Help! We got an estimate from a contractor to remodel our kitchen. The quote included gutting it to the studs, however the only appliances that would move would be the dishwasher and the fridge. This includes redoing the ceiling as well, as we have a soffit that needs to be removed to add recessed lights. New floors too. Now, the kitchen is not very big --only 13x11. We haven't decided on finishes, etc., so the quote includes granite and quality cabinets. The quote was $40k. This seemed like a lot to me, but maybe I'm out of touch.I think you're going about this all wrong, that's what I think. You haven't wasted your time though. After all, you now have an estimate for a $40K kitchen redo. Without knowing anything about your project or your location, I'd say that's in a range that makes me think you're not being taken.
What do you think?
The best thing you can do right now is stop, catch your breath and then change course. It sounds as if you have no idea what's involved in a kitchen renovation. That's OK, most people don't. Well, the best way you can go about spending a lot of money on this renovation is to learn a couple of things about the process and thereby re-cast yourself as an informed customer rather than as a victim. Be the driver of this train, not a passenger.
It is impossible to get comparable bids on a job if all of the players are bidding on different projects. Unless you know how to write a scope of work, every contractor you talk to is going to be bidding on a different job. Far more important than getting comparable bids is to find a contractor you trust.
In the meantime, have a chat with your husband and settle on how much money you are willing to spend on this project. That number is your budget. Everyone has one and you're not showing your cards to have that number in mind and to share it with the professionals you'll need to hire in order to complete this job.
It's a better idea to slow down and talk to a kitchen designer. Ask around and interview a couple of them. When you find someone you can relate to and who demonstrates that he or she will listen to you, work with that designer to come up with a plan.
That plan is what's going to drive this whole project. In the course of designing a plan, your designer is going to be able to get accurate prices for cabinetry, counters, lighting, faucets, sinks, appliances, flooring and everything else that goes into a kitchen renovation. Don't buy anything yet though. But add up the costs of all those things. We call them finishes. Add up the estimated costs of all the finishes and subtract that number from the budget you had in mind from the beginning. The number where you end up is your budget for the contractor.
Meet with several contractors. Ask to see photos of his or her previous work. Ask for the names of previous clients and call those former clients. If he or she has anything under construction right now, tour the job site.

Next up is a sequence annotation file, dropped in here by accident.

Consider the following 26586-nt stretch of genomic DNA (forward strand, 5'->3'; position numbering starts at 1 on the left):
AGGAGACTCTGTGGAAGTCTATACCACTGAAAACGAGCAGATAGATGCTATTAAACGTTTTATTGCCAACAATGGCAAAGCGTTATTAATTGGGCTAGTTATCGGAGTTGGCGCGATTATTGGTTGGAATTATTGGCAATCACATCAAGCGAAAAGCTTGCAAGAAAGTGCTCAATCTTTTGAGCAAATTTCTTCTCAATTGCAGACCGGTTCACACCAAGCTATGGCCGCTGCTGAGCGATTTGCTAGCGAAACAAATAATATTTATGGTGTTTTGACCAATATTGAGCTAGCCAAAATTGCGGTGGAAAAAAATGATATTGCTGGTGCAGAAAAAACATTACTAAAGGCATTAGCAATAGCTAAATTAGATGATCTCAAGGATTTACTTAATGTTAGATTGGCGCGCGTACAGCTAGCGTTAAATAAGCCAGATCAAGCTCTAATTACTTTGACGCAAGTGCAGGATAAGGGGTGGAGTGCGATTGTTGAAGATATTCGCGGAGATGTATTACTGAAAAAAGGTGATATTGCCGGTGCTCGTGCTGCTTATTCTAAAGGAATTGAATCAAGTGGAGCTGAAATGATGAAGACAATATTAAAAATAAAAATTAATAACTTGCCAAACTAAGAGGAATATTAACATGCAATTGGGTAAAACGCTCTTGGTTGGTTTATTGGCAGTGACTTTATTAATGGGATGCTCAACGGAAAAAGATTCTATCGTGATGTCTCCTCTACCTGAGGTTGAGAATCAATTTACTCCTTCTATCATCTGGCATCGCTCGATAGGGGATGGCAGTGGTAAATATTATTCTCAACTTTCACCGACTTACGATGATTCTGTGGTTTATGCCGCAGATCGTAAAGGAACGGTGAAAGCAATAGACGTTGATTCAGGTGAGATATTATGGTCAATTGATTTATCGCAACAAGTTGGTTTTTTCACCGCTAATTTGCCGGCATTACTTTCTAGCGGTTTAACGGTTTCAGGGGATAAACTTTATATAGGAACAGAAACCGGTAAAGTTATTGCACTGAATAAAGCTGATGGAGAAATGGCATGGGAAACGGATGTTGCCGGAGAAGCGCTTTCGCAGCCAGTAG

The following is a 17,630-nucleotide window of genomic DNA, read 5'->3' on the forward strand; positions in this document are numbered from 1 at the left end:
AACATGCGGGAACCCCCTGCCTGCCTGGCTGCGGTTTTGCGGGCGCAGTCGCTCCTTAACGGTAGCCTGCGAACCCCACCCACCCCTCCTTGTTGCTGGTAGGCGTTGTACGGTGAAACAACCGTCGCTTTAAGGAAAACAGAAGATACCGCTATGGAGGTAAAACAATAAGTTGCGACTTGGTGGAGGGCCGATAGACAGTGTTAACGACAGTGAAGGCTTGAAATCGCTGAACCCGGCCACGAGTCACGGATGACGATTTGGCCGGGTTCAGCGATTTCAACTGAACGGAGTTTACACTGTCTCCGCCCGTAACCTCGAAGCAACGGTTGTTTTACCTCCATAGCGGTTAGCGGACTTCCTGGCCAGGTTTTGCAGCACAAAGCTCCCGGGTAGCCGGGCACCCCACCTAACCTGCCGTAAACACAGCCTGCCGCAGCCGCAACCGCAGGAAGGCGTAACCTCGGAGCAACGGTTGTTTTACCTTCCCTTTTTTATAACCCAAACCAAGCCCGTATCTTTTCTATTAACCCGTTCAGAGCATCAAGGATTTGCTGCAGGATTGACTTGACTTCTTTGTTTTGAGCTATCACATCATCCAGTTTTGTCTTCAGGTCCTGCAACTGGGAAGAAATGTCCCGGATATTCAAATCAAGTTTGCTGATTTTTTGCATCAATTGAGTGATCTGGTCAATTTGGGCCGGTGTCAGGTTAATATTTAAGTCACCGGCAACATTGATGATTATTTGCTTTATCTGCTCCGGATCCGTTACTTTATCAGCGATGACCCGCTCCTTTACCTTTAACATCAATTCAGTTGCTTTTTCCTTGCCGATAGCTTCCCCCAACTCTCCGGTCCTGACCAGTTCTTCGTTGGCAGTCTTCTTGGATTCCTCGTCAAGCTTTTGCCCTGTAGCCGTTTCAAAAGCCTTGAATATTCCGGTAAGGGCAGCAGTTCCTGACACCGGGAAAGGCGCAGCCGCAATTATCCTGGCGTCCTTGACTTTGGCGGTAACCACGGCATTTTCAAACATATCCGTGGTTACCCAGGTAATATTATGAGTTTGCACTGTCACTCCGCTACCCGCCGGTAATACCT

When you find yourself developing a level of trust with a contractor and when he or she proves him/herself to be a good listener, make an appointment to review the scope and budget of your project. Involve the kitchen designer at this point if you're not feeling particularly confident.
At that contractor meeting, show the contractor your drawings and the scope of work for your job. Then look the contractor in the eye and say, "Can you do this for $12,000 dollars?" Use whatever your construction budget number is of course. If the contractor says yes, ask for an itemized estimate. That will take a few days to a week to generate. If the contractor says no, ask why and listen to his response. If the reasons make sense then maybe you need to adjust your construction budget. If you need to adjust your construction budget then go back to your designer and adjust your finish budget to accommodate the change.
Finish budgets are flexible, labor budgets aren't.
Repeat this budget back and forth process until all of the players, especially you, are comfortable with the final numbers. That comfort level is far, far, far more important than collecting three bids. A comfort level with a competent contractor is worth much more than the resentment you'll cause by dragging more contractors into this process. You want competence and responsibility and those two things never make it into low ball bids. Never.
The process I described will take a couple of weeks to complete. In the course of those couple of weeks you are going to learn what a quality cabinet is. You're going to learn about the relative price points of your flooring options. You'll learn about the pricing structure of granite counters. You'll learn why some appliances cost more than others. You'll learn a lot about your home too. You'll find out about how your floor and roof trusses are set up. You'll learn about your electrical service. You'll learn about any structural problems your home has. In the course of learning all this stuff, you'll become an educated customer and you'll start to feel pretty empowered. Before you know it, you'll be forming learned opinions about engineered floors and self-closing drawers.
Once your job starts, you'll understand what drives cost overruns and construction delays. More important than anything else though, you'll be in charge of what's being done in your home. You'll be the boss and that always feels good. Right?
So if I were you the first thing I'd do is call a kitchen designer. If you need help with that I'll find you someone. Good luck and let us know how you do. Keep in touch and send me some photos of your job when it's all done. OK? OK!